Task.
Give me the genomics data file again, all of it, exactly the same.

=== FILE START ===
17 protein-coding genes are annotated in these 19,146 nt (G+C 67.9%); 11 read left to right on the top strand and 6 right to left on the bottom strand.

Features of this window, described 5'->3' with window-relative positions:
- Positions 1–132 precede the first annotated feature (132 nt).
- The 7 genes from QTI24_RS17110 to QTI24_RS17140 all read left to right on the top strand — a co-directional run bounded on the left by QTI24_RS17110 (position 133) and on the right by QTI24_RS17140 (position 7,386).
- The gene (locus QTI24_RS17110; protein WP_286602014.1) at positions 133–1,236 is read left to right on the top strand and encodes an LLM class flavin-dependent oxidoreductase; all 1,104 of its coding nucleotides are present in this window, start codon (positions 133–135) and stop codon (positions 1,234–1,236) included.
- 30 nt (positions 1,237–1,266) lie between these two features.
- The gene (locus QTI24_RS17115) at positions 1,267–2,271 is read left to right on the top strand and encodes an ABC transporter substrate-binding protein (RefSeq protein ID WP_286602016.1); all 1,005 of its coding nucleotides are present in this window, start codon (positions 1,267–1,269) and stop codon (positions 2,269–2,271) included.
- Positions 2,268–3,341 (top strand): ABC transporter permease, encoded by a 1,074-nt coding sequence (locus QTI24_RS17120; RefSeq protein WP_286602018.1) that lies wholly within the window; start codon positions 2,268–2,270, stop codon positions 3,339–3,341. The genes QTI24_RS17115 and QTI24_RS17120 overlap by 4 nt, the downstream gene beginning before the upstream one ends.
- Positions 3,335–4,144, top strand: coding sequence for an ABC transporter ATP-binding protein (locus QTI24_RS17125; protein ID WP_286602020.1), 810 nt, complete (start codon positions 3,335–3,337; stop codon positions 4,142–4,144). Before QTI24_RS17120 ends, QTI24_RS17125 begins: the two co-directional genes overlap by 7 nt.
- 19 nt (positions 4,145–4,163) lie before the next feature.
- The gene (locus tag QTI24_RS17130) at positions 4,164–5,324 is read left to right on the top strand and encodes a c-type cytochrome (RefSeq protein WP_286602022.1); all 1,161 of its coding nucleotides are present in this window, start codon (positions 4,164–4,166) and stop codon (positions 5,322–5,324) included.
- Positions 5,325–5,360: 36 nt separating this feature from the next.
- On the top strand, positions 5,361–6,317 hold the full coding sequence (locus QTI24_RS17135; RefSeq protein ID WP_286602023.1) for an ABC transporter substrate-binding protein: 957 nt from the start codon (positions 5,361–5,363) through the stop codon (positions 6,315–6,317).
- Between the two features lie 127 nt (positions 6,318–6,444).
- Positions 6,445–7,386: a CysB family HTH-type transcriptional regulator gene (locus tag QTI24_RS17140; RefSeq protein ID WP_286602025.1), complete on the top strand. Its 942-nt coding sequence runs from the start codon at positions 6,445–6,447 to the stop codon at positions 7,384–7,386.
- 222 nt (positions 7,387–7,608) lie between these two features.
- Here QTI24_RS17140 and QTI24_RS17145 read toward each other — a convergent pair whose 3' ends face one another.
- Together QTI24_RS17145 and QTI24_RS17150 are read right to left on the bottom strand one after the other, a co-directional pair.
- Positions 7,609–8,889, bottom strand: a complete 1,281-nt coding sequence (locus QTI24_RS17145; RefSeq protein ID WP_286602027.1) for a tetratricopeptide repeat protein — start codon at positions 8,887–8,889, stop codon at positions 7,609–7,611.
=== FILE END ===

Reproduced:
17 protein-coding genes are annotated in these 19,146 nt (G+C 67.9%); 11 read left to right on the top strand and 6 right to left on the bottom strand.

Features of this window, described 5'->3' with window-relative positions:
- Positions 1–132 precede the first annotated feature (132 nt).
- The 7 genes from QTI24_RS17110 to QTI24_RS17140 all read left to right on the top strand — a co-directional run bounded on the left by QTI24_RS17110 (position 133) and on the right by QTI24_RS17140 (position 7,386).
- The gene (locus QTI24_RS17110; protein WP_286602014.1) at positions 133–1,236 is read left to right on the top strand and encodes an LLM class flavin-dependent oxidoreductase; all 1,104 of its coding nucleotides are present in this window, start codon (positions 133–135) and stop codon (positions 1,234–1,236) included.
- 30 nt (positions 1,237–1,266) lie between these two features.
- The gene (locus QTI24_RS17115) at positions 1,267–2,271 is read left to right on the top strand and encodes an ABC transporter substrate-binding protein (RefSeq protein ID WP_286602016.1); all 1,005 of its coding nucleotides are present in this window, start codon (positions 1,267–1,269) and stop codon (positions 2,269–2,271) included.
- Positions 2,268–3,341 (top strand): ABC transporter permease, encoded by a 1,074-nt coding sequence (locus QTI24_RS17120; RefSeq protein WP_286602018.1) that lies wholly within the window; start codon positions 2,268–2,270, stop codon positions 3,339–3,341. The genes QTI24_RS17115 and QTI24_RS17120 overlap by 4 nt, the downstream gene beginning before the upstream one ends.
- Positions 3,335–4,144, top strand: coding sequence for an ABC transporter ATP-binding protein (locus QTI24_RS17125; protein ID WP_286602020.1), 810 nt, complete (start codon positions 3,335–3,337; stop codon positions 4,142–4,144). Before QTI24_RS17120 ends, QTI24_RS17125 begins: the two co-directional genes overlap by 7 nt.
- 19 nt (positions 4,145–4,163) lie before the next feature.
- The gene (locus tag QTI24_RS17130) at positions 4,164–5,324 is read left to right on the top strand and encodes a c-type cytochrome (RefSeq protein WP_286602022.1); all 1,161 of its coding nucleotides are present in this window, start codon (positions 4,164–4,166) and stop codon (positions 5,322–5,324) included.
- Positions 5,325–5,360: 36 nt separating this feature from the next.
- On the top strand, positions 5,361–6,317 hold the full coding sequence (locus QTI24_RS17135; RefSeq protein ID WP_286602023.1) for an ABC transporter substrate-binding protein: 957 nt from the start codon (positions 5,361–5,363) through the stop codon (positions 6,315–6,317).
- Between the two features lie 127 nt (positions 6,318–6,444).
- Positions 6,445–7,386: a CysB family HTH-type transcriptional regulator gene (locus tag QTI24_RS17140; RefSeq protein ID WP_286602025.1), complete on the top strand. Its 942-nt coding sequence runs from the start codon at positions 6,445–6,447 to the stop codon at positions 7,384–7,386.
- 222 nt (positions 7,387–7,608) lie between these two features.
- Here QTI24_RS17140 and QTI24_RS17145 read toward each other — a convergent pair whose 3' ends face one another.
- Together QTI24_RS17145 and QTI24_RS17150 are read right to left on the bottom strand one after the other, a co-directional pair.
- Positions 7,609–8,889, bottom strand: a complete 1,281-nt coding sequence (locus QTI24_RS17145; RefSeq protein ID WP_286602027.1) for a tetratricopeptide repeat protein — start codon at positions 8,887–8,889, stop codon at positions 7,609–7,611.